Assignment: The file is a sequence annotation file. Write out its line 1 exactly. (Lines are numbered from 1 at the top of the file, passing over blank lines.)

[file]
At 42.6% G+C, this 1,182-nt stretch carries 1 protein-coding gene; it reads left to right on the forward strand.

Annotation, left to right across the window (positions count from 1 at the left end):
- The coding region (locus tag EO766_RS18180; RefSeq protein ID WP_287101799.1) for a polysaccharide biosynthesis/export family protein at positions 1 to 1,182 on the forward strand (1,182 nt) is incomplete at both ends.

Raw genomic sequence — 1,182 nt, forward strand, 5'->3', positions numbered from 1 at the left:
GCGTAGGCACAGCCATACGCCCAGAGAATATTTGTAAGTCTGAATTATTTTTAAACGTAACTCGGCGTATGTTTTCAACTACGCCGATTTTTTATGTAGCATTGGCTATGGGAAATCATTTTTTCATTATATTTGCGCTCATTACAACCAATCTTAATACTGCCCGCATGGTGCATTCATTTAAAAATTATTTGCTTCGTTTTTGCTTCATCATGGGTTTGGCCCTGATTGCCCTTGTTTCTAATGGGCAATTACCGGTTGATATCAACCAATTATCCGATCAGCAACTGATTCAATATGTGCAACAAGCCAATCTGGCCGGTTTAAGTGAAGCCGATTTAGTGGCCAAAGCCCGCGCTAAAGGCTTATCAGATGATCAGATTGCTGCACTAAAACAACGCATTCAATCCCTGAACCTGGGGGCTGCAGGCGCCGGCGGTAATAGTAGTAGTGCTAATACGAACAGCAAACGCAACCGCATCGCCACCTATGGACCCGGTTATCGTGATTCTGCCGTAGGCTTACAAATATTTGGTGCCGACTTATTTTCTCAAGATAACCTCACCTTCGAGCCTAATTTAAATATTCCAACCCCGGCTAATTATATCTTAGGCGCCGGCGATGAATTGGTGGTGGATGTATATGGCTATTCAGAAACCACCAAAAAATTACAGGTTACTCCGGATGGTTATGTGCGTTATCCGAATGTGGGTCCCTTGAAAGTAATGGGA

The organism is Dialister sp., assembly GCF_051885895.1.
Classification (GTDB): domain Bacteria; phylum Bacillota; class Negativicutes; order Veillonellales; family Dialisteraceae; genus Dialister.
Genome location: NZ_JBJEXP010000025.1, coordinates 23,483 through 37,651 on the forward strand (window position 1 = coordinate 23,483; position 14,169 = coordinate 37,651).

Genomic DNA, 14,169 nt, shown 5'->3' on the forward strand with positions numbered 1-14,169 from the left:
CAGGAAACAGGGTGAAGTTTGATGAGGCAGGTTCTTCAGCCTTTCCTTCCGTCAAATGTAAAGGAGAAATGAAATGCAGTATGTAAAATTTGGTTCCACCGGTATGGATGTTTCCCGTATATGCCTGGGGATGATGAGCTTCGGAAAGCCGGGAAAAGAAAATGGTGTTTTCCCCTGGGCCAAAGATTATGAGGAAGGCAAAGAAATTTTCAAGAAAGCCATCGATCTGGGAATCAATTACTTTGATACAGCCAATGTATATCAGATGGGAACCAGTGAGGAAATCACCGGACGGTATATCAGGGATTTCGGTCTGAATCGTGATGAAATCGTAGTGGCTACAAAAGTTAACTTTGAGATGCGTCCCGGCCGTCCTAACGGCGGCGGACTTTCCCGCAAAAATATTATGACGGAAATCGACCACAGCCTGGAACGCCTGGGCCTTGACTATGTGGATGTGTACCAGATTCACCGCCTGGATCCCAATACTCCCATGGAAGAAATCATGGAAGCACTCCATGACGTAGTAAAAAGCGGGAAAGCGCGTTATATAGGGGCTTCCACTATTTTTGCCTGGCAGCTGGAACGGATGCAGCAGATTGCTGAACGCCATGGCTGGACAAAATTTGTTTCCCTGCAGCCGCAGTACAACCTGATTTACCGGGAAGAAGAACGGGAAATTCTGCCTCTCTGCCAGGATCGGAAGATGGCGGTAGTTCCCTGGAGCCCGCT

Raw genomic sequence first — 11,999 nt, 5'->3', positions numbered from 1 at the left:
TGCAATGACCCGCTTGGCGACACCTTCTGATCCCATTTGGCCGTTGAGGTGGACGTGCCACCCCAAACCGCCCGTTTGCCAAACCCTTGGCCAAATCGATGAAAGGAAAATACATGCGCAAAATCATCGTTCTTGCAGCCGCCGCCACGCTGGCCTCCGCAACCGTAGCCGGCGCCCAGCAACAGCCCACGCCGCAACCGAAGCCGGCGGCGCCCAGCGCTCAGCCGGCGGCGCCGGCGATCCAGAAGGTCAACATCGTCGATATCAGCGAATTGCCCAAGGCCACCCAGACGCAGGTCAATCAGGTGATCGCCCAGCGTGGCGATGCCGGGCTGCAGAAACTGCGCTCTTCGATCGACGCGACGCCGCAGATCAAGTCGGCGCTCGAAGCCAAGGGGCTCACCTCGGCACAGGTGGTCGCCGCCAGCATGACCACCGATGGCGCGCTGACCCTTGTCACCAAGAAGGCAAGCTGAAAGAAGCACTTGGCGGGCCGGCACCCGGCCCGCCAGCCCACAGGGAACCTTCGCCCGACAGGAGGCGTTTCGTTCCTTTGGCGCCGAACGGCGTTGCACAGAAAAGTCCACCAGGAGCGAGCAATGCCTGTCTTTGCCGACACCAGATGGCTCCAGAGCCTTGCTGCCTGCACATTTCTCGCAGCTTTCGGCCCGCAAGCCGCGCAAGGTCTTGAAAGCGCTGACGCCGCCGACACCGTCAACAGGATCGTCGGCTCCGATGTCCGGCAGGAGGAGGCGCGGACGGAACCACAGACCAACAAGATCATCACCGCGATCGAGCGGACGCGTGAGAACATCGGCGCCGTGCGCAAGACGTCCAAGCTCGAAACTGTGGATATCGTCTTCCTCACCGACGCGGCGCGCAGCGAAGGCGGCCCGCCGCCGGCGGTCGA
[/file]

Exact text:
At 42.6% G+C, this 1,182-nt stretch carries 1 protein-coding gene; it reads left to right on the forward strand.